When it is homemade, it conveys a special message. People know that they were being thought of kindly and for an extended period of time, as the special sweet took some time to make and to be packaged.

Ask any Logan County Board member. For years now, all during their December meeting, board members' eyes stray to the package with their name on it that sits in front of each person. It sort of looks like enjoyable torment as the meeting wears on because no one will open their box during the meeting. But they all know what is in it. If you watch carefully, at some point you will catch the corners of each person's mouth curl upward for a grin as they glimpse that box.

What's in the box, they all know, is the famous homemade fudge made by JoAnne Marlin, made especially for each and every one of them.

Across the street in the Lincoln City Council chambers, the same has been going on for years. Aldermen look forward to seeing and tasting what Marilyn Armbrust has prepared for them as a holiday treat. Mrs. Armbrust does something different each year. It's always cute, cheerful and scrumptious. But, typically, the aldermen get cookies. So, that's a different story.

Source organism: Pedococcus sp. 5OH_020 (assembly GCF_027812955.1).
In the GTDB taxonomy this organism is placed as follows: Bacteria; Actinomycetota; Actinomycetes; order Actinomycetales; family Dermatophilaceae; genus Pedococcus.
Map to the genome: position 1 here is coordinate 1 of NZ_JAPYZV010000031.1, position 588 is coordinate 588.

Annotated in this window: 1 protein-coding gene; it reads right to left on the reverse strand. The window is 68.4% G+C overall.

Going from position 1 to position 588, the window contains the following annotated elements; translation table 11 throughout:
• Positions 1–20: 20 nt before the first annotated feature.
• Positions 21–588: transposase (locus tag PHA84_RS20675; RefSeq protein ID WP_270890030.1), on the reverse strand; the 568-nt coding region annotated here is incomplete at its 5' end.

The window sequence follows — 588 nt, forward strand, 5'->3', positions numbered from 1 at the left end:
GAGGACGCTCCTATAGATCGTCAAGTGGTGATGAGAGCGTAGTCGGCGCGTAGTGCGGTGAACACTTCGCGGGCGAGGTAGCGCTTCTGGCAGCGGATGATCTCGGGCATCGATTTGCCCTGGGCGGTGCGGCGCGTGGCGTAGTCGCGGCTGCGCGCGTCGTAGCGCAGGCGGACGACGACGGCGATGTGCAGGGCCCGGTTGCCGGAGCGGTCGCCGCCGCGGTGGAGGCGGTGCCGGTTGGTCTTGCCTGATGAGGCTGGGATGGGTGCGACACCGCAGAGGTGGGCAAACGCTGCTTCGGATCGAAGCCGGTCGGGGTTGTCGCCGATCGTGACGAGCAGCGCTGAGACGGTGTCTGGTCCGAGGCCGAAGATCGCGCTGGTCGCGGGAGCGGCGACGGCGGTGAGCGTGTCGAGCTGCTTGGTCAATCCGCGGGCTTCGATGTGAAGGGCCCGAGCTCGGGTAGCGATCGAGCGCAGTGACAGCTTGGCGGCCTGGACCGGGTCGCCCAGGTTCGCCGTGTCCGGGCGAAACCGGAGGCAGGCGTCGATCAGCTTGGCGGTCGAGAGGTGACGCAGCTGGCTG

If you have not tried making candy before, candy recipes are easy to find online.

Before you begin, here are a few basic tips:

  • Use a heavy pan for any recipe that calls for heating or cooking.

  • Use a candy thermometer, even if the recipe gives cooking time in minutes. Use the guide on the thermometer to decide the temperature.

  • Use a timer.

  • If it says to stop stirring at some point, don't stir again. Even a grain of sugar from the side of the pot can cause crystallizing, and the candy becomes grainy instead of smooth.

  • If you are beating egg whites for stiffness, be sure all the utensils, beaters and the bowl are free of any grease or oil, and it helps if everything in this process is chilled first.